What, why and how are the questions that must be addressed before anything of value is pursued. At 19, Charles Curtis has already mastered the hows of cello playing and is well on his way to the whats and whys.
At the National Institutes of Health yesterday, he dispatched the familiar Freschbaldi D Major Toccata boldly with broad strokes, explored some of the subtle delights of Beethoven's Variations on a Handelian theme and brought a fresh directness to the marvelous Debussy sonata. If he has not yet burrowed very deeply beneath its surface, his reading showed an understanding that is far from dogmatic and leaves him plenty of room for development. His performance of the Barber sonata was big and lyrical and the works by Cassado were nicely handled.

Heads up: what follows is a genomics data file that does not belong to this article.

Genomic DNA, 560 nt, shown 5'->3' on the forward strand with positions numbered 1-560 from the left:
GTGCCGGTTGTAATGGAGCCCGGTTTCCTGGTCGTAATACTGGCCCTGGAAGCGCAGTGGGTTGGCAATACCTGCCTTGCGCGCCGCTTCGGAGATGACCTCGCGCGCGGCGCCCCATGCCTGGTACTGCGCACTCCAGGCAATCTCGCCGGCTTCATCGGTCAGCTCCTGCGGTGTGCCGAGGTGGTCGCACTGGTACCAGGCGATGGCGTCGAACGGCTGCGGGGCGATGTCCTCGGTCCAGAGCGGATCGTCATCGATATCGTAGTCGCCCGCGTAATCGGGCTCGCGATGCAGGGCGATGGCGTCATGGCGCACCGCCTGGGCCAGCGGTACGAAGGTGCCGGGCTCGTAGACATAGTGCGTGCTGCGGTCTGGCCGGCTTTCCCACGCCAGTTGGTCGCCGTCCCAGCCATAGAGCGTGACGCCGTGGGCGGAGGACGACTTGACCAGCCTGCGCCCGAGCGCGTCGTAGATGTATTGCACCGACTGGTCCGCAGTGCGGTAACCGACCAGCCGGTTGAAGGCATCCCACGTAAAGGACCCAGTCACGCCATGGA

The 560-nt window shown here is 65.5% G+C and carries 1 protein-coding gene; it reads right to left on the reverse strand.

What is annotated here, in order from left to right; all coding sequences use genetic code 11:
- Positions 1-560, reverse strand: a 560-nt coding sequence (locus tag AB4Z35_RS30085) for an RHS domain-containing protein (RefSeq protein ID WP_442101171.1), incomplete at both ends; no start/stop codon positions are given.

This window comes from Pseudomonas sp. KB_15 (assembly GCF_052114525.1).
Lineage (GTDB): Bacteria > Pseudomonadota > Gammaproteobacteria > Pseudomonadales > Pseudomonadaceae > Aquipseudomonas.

Curtis seems to be a natural. His playing appears effortless. This is dangerous only if it is truly so: The direction and extent of his artistic development depend on the continuing maturing of his understanding and imagination. This is hard work.
Accompanying Curtis on the piano was his brother, Henry, 22, whose playing, while not as brilliant, was in some respects more completely internalized and poetic than his brother's.